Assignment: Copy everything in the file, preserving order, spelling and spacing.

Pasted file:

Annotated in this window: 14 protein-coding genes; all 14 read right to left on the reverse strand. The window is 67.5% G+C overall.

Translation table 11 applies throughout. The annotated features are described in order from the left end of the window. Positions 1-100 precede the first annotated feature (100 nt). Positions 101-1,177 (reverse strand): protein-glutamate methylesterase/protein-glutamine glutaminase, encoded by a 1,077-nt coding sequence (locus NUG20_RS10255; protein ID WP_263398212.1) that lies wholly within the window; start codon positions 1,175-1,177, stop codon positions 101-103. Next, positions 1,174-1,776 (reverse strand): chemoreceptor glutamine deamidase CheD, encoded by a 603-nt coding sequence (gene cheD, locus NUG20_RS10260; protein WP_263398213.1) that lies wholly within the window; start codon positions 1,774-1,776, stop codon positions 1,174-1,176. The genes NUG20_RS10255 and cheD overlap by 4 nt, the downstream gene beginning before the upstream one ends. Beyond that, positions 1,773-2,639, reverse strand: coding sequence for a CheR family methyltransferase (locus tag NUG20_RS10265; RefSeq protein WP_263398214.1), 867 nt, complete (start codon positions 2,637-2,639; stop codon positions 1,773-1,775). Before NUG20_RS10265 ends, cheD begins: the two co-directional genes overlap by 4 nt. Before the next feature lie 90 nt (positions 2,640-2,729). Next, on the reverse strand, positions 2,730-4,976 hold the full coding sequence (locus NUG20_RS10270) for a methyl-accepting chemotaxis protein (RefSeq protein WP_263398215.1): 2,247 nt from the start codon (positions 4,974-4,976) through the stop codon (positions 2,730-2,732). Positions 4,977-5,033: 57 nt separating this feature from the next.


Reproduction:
Annotated in this window: 14 protein-coding genes; all 14 read right to left on the reverse strand. The window is 67.5% G+C overall.

Translation table 11 applies throughout. The annotated features are described in order from the left end of the window. Positions 1-100 precede the first annotated feature (100 nt). Positions 101-1,177 (reverse strand): protein-glutamate methylesterase/protein-glutamine glutaminase, encoded by a 1,077-nt coding sequence (locus NUG20_RS10255; protein ID WP_263398212.1) that lies wholly within the window; start codon positions 1,175-1,177, stop codon positions 101-103. Next, positions 1,174-1,776 (reverse strand): chemoreceptor glutamine deamidase CheD, encoded by a 603-nt coding sequence (gene cheD, locus NUG20_RS10260; protein WP_263398213.1) that lies wholly within the window; start codon positions 1,774-1,776, stop codon positions 1,174-1,176. The genes NUG20_RS10255 and cheD overlap by 4 nt, the downstream gene beginning before the upstream one ends. Beyond that, positions 1,773-2,639, reverse strand: coding sequence for a CheR family methyltransferase (locus tag NUG20_RS10265; RefSeq protein WP_263398214.1), 867 nt, complete (start codon positions 2,637-2,639; stop codon positions 1,773-1,775). Before NUG20_RS10265 ends, cheD begins: the two co-directional genes overlap by 4 nt. Before the next feature lie 90 nt (positions 2,640-2,729). Next, on the reverse strand, positions 2,730-4,976 hold the full coding sequence (locus NUG20_RS10270) for a methyl-accepting chemotaxis protein (RefSeq protein WP_263398215.1): 2,247 nt from the start codon (positions 4,974-4,976) through the stop codon (positions 2,730-2,732). Positions 4,977-5,033: 57 nt separating this feature from the next.